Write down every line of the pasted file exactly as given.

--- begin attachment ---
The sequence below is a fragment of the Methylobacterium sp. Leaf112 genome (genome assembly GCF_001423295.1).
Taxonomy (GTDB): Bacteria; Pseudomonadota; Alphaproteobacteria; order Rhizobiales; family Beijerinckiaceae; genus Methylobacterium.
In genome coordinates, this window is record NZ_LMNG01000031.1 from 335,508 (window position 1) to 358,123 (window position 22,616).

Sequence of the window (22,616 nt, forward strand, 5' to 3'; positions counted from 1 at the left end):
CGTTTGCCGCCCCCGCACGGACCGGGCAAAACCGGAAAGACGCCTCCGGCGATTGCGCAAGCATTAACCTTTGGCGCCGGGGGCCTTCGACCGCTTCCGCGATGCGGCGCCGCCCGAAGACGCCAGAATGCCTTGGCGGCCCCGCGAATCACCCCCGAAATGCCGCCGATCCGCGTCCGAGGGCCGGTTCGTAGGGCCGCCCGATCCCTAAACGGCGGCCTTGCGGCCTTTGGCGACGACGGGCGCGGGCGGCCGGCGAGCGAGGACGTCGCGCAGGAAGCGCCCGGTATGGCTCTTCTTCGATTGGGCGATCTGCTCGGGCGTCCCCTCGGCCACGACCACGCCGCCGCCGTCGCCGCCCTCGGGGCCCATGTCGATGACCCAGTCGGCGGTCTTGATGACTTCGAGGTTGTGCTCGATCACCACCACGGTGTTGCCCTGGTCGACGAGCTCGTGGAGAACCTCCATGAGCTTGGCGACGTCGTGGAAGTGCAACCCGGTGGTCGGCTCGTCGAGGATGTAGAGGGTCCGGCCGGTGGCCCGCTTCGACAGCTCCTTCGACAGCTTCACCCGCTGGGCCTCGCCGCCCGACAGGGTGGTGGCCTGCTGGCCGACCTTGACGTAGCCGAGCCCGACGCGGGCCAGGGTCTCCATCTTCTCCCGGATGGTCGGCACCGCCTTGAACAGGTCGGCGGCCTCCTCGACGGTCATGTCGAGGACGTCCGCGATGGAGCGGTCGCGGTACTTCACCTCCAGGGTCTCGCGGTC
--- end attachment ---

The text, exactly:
The sequence below is a fragment of the Methylobacterium sp. Leaf112 genome (genome assembly GCF_001423295.1).
Taxonomy (GTDB): Bacteria; Pseudomonadota; Alphaproteobacteria; order Rhizobiales; family Beijerinckiaceae; genus Methylobacterium.
In genome coordinates, this window is record NZ_LMNG01000031.1 from 335,508 (window position 1) to 358,123 (window position 22,616).

Sequence of the window (22,616 nt, forward strand, 5' to 3'; positions counted from 1 at the left end):
CGTTTGCCGCCCCCGCACGGACCGGGCAAAACCGGAAAGACGCCTCCGGCGATTGCGCAAGCATTAACCTTTGGCGCCGGGGGCCTTCGACCGCTTCCGCGATGCGGCGCCGCCCGAAGACGCCAGAATGCCTTGGCGGCCCCGCGAATCACCCCCGAAATGCCGCCGATCCGCGTCCGAGGGCCGGTTCGTAGGGCCGCCCGATCCCTAAACGGCGGCCTTGCGGCCTTTGGCGACGACGGGCGCGGGCGGCCGGCGAGCGAGGACGTCGCGCAGGAAGCGCCCGGTATGGCTCTTCTTCGATTGGGCGATCTGCTCGGGCGTCCCCTCGGCCACGACCACGCCGCCGCCGTCGCCGCCCTCGGGGCCCATGTCGATGACCCAGTCGGCGGTCTTGATGACTTCGAGGTTGTGCTCGATCACCACCACGGTGTTGCCCTGGTCGACGAGCTCGTGGAGAACCTCCATGAGCTTGGCGACGTCGTGGAAGTGCAACCCGGTGGTCGGCTCGTCGAGGATGTAGAGGGTCCGGCCGGTGGCCCGCTTCGACAGCTCCTTCGACAGCTTCACCCGCTGGGCCTCGCCGCCCGACAGGGTGGTGGCCTGCTGGCCGACCTTGACGTAGCCGAGCCCGACGCGGGCCAGGGTCTCCATCTTCTCCCGGATGGTCGGCACCGCCTTGAACAGGTCGGCGGCCTCCTCGACGGTCATGTCGAGGACGTCCGCGATGGAGCGGTCGCGGTACTTCACCTCCAGGGTCTCGCGGTC